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HomeWealthChebet Lesan: Entrepreneur Making Charcoal, Firewood Alternative By Manufacturing Smoke-Free Biomass...

Chebet Lesan: Entrepreneur Making Charcoal, Firewood Alternative By Manufacturing Smoke-Free Biomass Briquettes

Chebet Lesan is the founder and CEO of BrightGreen Renewable Energy, a local company creating charcoal briquettes from waste materials.

The smoke-free briquettes provide an alternative source of clean-burning energy to firewood and charcoal.

Over the years, the 33-year-old innovator has been awarded among others the Queen’s Young Leader Award and a Mandela Washington Fellowship for Young African Leaders.

Here is her story as told by WoK.

At BrightGreen Renewable Energy, Lesan produces fuel briquettes that are affordable, sustainable, long-lasting and eco-friendly.

She got the idea of coming up with charcoal alternative in 2015 after attending a community-based workshop in Tanzania.

In the course of the workshop, Lesan said she noticed a lot of  deforestation going on at the foot of Mt. Kilimanjaro.

In an interview with How We Made It in Africa, she said the sad realization pushed her into taking action.

Additionally, an elderly woman who hosted her on her trip to Tanzania also used firewood to prepare food, a move that didn’t sit well with her.

“I took a step back and asked myself, ‘wait a minute, what’s going on here? Should preparing food be such a difficult and hazardous task?’ I think that’s where it all started,” Lesan said.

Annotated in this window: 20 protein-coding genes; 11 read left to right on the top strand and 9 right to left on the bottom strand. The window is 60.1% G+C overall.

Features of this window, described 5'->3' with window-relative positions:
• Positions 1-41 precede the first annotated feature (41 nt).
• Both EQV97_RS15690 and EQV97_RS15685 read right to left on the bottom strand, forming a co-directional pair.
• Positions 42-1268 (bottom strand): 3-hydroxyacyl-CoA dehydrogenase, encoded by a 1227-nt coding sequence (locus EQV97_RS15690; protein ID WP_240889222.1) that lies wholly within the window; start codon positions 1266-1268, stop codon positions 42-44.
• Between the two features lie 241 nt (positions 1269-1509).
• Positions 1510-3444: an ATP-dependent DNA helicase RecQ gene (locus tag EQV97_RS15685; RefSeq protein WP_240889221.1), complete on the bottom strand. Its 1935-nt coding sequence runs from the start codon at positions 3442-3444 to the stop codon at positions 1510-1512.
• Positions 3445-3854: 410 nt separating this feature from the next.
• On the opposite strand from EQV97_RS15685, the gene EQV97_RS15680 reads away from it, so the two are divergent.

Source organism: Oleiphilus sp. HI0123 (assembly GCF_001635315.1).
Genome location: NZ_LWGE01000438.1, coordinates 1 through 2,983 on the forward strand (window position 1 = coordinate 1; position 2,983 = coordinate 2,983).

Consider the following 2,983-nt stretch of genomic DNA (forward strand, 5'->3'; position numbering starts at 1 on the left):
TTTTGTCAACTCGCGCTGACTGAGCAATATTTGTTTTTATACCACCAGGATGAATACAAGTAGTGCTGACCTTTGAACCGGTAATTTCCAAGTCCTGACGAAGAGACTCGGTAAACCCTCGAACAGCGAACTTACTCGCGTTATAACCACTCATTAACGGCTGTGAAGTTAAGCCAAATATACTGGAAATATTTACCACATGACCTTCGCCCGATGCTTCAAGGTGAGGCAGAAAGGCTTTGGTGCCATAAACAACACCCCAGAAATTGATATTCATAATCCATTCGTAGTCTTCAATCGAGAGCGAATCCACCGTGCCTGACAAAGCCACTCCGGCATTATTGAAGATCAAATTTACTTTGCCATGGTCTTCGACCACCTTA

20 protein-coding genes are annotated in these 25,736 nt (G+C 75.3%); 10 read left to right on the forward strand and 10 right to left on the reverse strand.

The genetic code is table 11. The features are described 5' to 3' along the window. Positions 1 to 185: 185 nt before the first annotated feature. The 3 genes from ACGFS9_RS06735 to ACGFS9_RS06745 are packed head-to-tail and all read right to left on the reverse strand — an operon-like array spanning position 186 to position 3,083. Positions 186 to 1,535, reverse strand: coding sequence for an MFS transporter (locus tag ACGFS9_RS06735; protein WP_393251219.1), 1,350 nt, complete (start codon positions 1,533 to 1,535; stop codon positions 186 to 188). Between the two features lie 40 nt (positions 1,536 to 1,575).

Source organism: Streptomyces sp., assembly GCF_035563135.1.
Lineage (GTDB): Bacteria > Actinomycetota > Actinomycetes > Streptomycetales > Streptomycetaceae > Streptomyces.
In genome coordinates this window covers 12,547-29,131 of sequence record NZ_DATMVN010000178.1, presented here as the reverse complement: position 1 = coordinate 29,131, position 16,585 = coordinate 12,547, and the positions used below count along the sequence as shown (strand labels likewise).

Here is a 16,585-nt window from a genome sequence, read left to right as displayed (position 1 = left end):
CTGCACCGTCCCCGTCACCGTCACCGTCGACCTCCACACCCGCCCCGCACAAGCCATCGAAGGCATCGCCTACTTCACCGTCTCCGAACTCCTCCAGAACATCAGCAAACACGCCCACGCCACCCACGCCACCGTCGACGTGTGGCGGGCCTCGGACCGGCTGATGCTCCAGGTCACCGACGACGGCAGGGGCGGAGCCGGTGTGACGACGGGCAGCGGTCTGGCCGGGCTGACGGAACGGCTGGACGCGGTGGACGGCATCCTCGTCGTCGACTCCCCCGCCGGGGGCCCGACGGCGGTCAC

To explore entrepreneurship, she undertook a leadership course from Cambridge University London, a supply chain management course from the Rutgers School of Business and a business design fellowship from Massachusetts Institute of Technology D-Lab.

She later set up a production line within Nairobi.

Lesan had managed to rent a large space that effortlessly allowed her to prepare and dry biomass briquettes.

The briquettes trade under the name, Moto Fuel Briquettes.

To make the briquettes, biomass waste are grinded, sifted and carefully mixed with her ‘secret ingredient.’

A machine is then used to compact the black mixture into fuel briquettes after which they are dried for two to three days.

Once they have dried, they are packed into 5kg brown paper bags and 50kg white nylon sacks for deliveries to different parts of the country.

“We usually package the 50kg for our big clients like the hospitals, hotels and restaurants. We also have womens’ groups whom we supply for retail. The 5kg packaging is for household use,” Lesan said.

They supply to retailers, hospitals and hotels.

Although the company produces at least 1.5 tonnes every day, Lesan said that they are yet to meet the demand.

“We supply very many clients. In fact, we are not producing enough at the moment but we are looking to upscale, and supply to the East Africa region as a whole,” she added.

As for raw materials, she explained;

“We get this from the farm. It is packaged in white nylon sacks and delivered once a week or depending on the demand. We then process it into the briquettes.”